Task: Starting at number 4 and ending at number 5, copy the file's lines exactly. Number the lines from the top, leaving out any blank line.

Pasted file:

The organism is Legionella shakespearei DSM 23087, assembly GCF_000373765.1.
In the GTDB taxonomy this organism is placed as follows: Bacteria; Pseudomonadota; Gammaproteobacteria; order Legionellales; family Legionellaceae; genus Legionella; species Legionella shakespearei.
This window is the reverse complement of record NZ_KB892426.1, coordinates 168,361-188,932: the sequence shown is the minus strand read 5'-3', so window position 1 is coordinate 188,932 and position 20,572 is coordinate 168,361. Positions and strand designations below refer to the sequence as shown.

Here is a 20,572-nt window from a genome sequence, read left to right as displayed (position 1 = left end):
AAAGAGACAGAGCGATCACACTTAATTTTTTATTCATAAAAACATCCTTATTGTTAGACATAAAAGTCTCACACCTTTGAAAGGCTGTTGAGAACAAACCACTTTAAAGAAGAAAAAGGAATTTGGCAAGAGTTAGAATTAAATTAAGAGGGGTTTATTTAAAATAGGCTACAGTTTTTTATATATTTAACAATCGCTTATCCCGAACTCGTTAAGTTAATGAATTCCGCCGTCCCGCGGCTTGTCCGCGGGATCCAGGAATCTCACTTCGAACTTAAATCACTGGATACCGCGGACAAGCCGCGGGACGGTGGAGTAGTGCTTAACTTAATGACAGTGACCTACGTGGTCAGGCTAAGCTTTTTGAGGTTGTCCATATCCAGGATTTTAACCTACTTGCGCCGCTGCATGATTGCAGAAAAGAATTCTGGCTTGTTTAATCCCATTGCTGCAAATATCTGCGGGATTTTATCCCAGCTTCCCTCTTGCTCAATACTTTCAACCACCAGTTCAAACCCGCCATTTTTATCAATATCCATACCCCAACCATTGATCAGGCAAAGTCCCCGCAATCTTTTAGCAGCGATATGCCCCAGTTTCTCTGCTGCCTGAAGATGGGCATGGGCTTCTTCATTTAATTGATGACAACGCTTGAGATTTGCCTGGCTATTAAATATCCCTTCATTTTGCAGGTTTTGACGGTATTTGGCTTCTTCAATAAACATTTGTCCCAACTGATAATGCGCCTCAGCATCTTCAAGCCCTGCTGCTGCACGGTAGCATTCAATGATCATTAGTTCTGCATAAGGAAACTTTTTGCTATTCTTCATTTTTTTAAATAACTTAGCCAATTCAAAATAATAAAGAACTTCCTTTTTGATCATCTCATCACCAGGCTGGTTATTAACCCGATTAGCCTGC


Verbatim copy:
Here is a 20,572-nt window from a genome sequence, read left to right as displayed (position 1 = left end):
AAAGAGACAGAGCGATCACACTTAATTTTTTATTCATAAAAACATCCTTATTGTTAGACATAAAAGTCTCACACCTTTGAAAGGCTGTTGAGAACAAACCACTTTAAAGAAGAAAAAGGAATTTGGCAAGAGTTAGAATTAAATTAAGAGGGGTTTATTTAAAATAGGCTACAGTTTTTTATATATTTAACAATCGCTTATCCCGAACTCGTTAAGTTAATGAATTCCGCCGTCCCGCGGCTTGTCCGCGGGATCCAGGAATCTCACTTCGAACTTAAATCACTGGATACCGCGGACAAGCCGCGGGACGGTGGAGTAGTGCTTAACTTAATGACAGTGACCTACGTGGTCAGGCTAAGCTTTTTGAGGTTGTCCATATCCAGGATTTTAACCTACTTGCGCCGCTGCATGATTGCAGAAAAGAATTCTGGCTTGTTTAATCCCATTGCTGCAAATATCTGCGGGATTTTATCCCAGCTTCCCTCTTGCTCAATACTTTCAACCACCAGTTCAAACCCGCCATTTTTATCAATATCCATACCCCAACCATTGATCAGGCAAAGTCCCCGCAATCTTTTAGCAGCGATATGCCCCAGTTTCTCTGCTGCCTGAAGATGGGCATGGGCTTCTTCATTTAATTGATGACAACGCTTGAGATTTGCCTGGCTATTAAATATCCCTTCATTTTGCAGGTTTTGACGGTATTTGGCTTCTTCAATAAACATTTGTCCCAACTGATAATGCGCCTCAGCATCTTCAAGCCCTGCTGCTGCACGGTAGCATTCAATGATCATTAGTTCTGCATAAGGAAACTTTTTGCTATTCTTCATTTTTTTAAATAACTTAGCCAATTCAAAATAATAAAGAACTTCCTTTTTGATCATCTCATCACCAGGCTGGTTATTAACCCGATTAGCCTGC